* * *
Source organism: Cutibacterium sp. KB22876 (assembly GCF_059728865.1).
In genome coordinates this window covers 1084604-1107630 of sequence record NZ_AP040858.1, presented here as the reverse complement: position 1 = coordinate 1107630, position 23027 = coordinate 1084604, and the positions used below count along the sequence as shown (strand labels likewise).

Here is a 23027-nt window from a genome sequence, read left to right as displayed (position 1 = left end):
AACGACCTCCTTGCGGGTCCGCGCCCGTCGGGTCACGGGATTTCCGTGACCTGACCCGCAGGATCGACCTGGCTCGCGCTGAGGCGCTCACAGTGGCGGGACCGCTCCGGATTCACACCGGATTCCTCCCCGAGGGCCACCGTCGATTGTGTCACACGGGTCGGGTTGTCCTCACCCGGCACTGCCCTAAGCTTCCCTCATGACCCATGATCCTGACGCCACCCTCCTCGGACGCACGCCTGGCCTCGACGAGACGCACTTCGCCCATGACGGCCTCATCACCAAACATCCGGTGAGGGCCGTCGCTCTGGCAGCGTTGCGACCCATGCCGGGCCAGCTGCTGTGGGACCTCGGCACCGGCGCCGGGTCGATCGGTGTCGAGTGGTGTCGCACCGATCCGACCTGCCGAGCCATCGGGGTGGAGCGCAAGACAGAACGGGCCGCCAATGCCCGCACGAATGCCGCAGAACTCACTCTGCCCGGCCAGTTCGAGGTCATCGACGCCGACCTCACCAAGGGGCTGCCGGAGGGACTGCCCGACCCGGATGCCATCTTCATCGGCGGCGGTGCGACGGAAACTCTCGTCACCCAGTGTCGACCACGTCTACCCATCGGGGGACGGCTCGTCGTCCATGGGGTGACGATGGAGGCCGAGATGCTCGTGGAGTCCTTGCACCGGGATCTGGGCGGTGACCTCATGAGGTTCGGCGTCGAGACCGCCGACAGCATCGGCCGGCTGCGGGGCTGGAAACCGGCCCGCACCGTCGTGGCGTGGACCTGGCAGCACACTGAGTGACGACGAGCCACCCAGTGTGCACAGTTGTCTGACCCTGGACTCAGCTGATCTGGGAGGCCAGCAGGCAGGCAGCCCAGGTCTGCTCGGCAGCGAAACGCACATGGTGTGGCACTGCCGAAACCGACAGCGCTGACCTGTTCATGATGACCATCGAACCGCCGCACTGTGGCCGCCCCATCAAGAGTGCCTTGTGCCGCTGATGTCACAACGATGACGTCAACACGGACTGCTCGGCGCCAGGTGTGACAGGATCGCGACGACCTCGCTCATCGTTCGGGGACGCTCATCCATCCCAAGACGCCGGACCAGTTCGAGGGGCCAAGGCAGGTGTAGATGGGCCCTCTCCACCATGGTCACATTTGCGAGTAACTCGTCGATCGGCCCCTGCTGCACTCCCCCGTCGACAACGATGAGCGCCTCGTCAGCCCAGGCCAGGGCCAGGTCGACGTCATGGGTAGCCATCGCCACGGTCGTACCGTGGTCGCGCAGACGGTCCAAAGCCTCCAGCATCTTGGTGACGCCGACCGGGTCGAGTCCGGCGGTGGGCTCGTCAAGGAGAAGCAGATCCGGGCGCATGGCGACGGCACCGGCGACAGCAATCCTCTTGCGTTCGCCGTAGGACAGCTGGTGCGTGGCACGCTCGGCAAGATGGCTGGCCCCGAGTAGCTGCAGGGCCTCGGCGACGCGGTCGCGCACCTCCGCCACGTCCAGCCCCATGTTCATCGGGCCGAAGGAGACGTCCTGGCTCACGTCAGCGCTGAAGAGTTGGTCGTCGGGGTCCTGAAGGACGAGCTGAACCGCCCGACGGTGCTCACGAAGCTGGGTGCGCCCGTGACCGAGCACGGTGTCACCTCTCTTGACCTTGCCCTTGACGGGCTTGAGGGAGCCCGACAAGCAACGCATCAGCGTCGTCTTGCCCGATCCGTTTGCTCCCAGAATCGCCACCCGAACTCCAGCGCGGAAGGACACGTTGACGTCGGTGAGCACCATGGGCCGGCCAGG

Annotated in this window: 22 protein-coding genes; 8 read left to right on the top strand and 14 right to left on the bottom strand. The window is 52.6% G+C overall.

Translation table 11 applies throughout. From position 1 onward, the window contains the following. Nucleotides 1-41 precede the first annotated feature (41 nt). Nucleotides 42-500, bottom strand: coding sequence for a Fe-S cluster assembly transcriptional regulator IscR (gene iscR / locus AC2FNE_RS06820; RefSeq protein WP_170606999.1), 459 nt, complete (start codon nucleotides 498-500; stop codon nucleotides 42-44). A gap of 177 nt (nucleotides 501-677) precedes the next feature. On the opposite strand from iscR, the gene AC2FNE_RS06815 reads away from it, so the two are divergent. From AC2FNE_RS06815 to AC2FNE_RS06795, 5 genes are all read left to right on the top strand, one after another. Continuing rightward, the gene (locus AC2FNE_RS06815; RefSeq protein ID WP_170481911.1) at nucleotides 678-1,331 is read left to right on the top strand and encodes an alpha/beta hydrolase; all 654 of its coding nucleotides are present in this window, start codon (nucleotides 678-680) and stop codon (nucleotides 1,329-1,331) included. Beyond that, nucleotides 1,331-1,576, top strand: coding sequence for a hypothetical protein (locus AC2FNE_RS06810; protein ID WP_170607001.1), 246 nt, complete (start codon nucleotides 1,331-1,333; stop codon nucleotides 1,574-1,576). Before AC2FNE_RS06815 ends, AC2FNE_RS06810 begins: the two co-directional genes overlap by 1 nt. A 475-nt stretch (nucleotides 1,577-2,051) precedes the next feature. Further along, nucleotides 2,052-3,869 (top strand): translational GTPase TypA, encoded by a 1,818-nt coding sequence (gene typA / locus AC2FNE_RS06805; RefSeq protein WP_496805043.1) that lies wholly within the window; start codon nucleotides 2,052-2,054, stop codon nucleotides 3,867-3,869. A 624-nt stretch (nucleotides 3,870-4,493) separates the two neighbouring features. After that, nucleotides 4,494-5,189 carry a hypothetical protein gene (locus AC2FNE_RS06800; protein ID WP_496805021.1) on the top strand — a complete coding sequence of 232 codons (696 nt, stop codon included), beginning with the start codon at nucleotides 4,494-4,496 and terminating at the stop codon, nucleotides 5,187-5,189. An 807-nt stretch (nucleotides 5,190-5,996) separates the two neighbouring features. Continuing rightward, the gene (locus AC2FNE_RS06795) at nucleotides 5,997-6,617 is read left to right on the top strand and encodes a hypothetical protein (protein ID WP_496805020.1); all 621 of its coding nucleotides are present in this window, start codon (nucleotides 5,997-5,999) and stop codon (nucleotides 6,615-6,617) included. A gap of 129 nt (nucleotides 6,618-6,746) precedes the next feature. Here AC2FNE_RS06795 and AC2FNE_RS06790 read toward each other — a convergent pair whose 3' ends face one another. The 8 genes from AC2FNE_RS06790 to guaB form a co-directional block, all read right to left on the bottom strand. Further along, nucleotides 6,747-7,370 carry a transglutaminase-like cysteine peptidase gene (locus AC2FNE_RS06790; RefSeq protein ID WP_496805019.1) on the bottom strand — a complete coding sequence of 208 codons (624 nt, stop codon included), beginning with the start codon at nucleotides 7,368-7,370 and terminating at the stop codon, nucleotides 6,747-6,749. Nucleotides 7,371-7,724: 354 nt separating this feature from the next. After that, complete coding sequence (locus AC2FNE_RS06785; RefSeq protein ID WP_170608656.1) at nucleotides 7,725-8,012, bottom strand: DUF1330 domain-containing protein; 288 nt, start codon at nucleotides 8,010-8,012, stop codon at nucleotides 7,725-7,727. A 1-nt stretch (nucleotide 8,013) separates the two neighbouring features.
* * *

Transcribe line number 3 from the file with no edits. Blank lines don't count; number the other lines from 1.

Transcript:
Here is a 23027-nt window from a genome sequence, read left to right as displayed (position 1 = left end):